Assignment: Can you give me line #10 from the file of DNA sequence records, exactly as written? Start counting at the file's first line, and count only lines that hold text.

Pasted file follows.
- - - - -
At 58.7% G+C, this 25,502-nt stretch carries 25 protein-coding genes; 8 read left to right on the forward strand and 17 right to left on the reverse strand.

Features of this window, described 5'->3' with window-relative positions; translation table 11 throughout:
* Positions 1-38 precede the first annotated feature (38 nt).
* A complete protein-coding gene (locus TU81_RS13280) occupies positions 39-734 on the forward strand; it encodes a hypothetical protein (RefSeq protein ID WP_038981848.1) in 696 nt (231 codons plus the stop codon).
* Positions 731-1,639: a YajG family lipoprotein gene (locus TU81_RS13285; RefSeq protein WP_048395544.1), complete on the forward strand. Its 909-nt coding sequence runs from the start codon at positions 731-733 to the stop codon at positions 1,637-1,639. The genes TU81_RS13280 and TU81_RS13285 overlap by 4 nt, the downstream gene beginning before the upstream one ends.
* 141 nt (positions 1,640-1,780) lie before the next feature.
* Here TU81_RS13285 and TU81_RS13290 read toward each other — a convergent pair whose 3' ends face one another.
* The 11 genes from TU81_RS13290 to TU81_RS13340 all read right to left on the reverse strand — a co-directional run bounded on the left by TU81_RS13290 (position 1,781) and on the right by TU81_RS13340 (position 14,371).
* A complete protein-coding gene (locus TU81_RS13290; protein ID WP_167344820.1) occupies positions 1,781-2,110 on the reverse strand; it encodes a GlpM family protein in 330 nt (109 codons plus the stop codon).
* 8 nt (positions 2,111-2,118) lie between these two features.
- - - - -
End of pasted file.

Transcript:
* 8 nt (positions 2,111-2,118) lie between these two features.